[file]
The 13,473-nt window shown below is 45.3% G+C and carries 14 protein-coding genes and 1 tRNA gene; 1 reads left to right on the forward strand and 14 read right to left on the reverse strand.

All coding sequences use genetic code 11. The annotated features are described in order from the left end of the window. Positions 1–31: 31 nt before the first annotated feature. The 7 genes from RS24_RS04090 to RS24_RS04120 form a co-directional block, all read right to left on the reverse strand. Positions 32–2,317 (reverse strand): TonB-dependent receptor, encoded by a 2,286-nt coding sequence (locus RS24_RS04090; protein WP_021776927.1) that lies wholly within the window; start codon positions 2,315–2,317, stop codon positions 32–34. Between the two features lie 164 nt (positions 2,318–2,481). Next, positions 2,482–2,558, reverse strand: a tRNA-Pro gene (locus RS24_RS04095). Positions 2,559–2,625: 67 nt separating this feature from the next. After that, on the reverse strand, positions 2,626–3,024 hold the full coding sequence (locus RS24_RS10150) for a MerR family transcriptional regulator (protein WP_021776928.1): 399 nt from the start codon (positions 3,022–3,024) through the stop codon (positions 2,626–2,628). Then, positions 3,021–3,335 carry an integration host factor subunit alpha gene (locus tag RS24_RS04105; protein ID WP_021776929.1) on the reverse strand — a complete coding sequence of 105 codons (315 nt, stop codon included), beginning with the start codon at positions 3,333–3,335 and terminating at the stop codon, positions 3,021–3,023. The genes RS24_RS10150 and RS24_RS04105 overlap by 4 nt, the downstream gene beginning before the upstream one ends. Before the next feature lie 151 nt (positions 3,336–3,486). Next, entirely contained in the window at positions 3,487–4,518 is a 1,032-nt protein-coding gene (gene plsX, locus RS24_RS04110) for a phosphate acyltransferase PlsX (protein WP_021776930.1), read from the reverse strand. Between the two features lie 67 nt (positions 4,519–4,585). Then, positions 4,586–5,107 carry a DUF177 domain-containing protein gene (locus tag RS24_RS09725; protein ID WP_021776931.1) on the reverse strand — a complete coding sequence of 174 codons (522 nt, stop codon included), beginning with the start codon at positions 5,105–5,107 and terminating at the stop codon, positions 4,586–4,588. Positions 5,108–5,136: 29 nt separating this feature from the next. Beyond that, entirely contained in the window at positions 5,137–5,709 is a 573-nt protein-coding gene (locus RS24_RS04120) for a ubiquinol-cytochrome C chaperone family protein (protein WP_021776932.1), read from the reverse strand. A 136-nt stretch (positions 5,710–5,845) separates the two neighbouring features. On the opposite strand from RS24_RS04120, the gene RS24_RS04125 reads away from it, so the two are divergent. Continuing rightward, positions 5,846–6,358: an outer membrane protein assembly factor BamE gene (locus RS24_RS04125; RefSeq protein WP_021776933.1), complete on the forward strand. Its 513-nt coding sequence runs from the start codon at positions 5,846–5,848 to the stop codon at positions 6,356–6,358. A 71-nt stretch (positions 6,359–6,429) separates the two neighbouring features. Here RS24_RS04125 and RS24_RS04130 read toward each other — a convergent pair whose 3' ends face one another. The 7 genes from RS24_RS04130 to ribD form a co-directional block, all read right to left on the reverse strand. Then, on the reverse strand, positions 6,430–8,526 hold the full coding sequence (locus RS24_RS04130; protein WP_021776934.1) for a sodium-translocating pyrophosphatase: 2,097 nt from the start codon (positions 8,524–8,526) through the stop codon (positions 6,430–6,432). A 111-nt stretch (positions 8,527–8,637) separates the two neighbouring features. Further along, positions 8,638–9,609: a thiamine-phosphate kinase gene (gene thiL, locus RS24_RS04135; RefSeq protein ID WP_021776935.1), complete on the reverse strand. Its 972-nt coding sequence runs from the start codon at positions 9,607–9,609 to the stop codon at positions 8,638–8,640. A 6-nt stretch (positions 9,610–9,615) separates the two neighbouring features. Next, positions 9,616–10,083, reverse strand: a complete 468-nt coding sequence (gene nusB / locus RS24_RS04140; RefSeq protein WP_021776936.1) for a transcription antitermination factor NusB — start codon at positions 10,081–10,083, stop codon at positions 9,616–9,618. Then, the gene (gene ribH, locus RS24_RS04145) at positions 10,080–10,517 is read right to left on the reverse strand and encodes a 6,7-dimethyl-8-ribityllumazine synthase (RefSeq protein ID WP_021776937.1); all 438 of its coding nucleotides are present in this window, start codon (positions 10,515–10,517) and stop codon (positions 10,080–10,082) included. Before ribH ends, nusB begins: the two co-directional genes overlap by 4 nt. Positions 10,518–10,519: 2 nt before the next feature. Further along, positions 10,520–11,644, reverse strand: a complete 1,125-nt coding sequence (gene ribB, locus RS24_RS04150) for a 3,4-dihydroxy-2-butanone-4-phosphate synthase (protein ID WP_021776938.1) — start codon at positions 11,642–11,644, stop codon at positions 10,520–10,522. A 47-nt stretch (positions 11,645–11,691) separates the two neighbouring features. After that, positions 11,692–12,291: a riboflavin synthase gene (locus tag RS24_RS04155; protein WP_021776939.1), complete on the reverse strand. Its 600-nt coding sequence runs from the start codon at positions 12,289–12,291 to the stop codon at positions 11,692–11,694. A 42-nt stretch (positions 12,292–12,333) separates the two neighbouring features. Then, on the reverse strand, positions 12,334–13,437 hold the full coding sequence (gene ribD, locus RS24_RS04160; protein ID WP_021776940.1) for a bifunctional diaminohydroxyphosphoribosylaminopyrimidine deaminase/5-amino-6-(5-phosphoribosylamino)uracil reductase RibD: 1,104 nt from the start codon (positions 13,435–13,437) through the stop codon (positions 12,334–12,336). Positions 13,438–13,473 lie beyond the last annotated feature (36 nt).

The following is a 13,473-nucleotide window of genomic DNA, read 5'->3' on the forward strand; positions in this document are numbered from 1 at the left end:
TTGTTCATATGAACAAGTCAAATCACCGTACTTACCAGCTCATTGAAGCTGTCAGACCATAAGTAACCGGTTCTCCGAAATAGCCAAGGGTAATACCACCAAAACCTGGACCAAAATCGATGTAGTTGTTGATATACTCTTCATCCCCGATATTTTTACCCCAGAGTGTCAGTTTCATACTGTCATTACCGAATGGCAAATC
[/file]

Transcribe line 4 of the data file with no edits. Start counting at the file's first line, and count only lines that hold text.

TTGTTCATATGAACAAGTCAAATCACCGTACTTACCAGCTCATTGAAGCTGTCAGACCATAAGTAACCGGTTCTCCGAAATAGCCAAGGGTAATACCACCAAAACCTGGACCAAAATCGATGTAGTTGTTGATATACTCTTCATCCCCGATATTTTTACCCCAGAGTGTCAGTTTCATACTGTCATTACCGAATGGCAAATC